Strategic Environmental Analysis, L.C.
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For the past thirty two years, Mr. Fortuna has been one of the principal architects of the nation's preventive hazardous waste management policies. Mr. Fortuna is best known for his work in developing key provisions of the 1984 RCRA Amendments, including the land disposal restriction and corrective action provisions, while serving on the House Commerce Committee under Congressman James Florio. In addition, he directly participated in the enactment of the original Superfund Act in 1980, while a member of Congressman John J. Dingell’s personal legislative staff, and contributed to the 1986 Superfund Amendments and Reauthorization Act (SARA). Based on these and other legislative successes, a recent Brookings study identified “reducing exposure to hazardous waste” as one of the Federal government’s 50 greatest accomplishments of the 20th century.

After leaving Capitol Hill in 1984, Mr. Fortuna served as Executive Director of the Hazardous Waste Treatment Council for eleven years -- a group which played a pivotal role in implementing all key RCRA, CERCLA, CWA, and TSCA waste management policies and provisions. In 1994, Mr. Fortuna founded Strategic Environmental Analysis, L.C., a management consulting firm whose primary focus is helping technology-based companies in the waste management and wastewater fields succeed through quality market assessments, compliance strategies, policy development, technology evaluations, and  litigation support including RCRA Expert Witness testimony, Superfund Expert Witness testimony. Clients also include members of the legal and financial communities, engineering firms, insurance companies, “Fortune 500” companies, State and Federal agencies including the EPA, DOE, DOJ, the State Department and environmental groups. Mr. Fortuna has published numerous books and articles on waste policy and holds a Master’s Degree in Toxicology and Environmental Health Policy from the University of Michigan, School of Public Health. He also served on the Department of Energy’s Technology Development and Deployment Advisory Board for five years. Significant accomplishments include:

Hazardous and Solid Wastes

Developed many of the key provisions of the 1984 RCRA Amendments including, the land disposal restriction and corrective action provisions. The 1984 RCRA Amendments have been credited with stimulating the nation’s rapid transition from land-based to technology-based methods of hazardous waste management. In less than 10 years the U.S. advanced from almost exclusive reliance on land disposal to one that is rich in treatment and recycling capacity;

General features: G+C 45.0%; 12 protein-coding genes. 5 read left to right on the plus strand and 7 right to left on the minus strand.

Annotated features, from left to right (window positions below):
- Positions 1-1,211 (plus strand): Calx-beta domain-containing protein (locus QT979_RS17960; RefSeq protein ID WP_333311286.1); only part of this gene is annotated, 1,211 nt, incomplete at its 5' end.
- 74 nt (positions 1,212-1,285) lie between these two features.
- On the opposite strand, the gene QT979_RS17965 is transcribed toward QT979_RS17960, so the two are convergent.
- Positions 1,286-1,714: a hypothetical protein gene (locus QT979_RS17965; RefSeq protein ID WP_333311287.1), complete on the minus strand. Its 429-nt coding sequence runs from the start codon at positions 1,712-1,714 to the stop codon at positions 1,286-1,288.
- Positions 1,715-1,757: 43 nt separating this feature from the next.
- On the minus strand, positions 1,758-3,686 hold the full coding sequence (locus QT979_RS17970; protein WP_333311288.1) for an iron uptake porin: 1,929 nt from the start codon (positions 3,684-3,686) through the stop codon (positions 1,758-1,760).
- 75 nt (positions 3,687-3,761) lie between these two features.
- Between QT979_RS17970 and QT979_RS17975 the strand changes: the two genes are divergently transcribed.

Implemented the preventive policies of 1984 RCRA legislative reforms, including the "hammer" to ensure that present hazardous waste management does not cause future harm, and the leaking underground storage tank (LUST) Provisions. The "hammer" was the centerpiece of the 1984 RCRA reforms and is a self-implementing sanction in the event of Agency inaction on key statutory deadlines to stimulate the use of technology-based solutions. The LUST Provisions have stimulating the cleanup of groundwater and soil at thousands of leaking chemical product tank sites throughout the nation;

Participated in the enactment of the original Superfund Act in 1980, while a member of Congressman John J. Dingell’s personal staff, and assisted in the development of the "permanent remedy” directive of the 1986 Superfund re-authorization (SARA);

Counseled over 100 firms on market strategies, technology investment and scale-up, response strategies regarding various aspects of Federal and State waste regulations; developing direct knowledge of regulated industry’s response to regulatory provisions, deadlines and remedial policies;

Conducted over 30 market studies and due diligence investigations in the hazardous, solid, and radioactive waste sectors for commercial waste management firms, insurance companies and financial institutions regarding: the advisability of market entry, the need for restructuring of current services to respond to future needs and demands, and the likelihood of future success of a given technology or market strategy;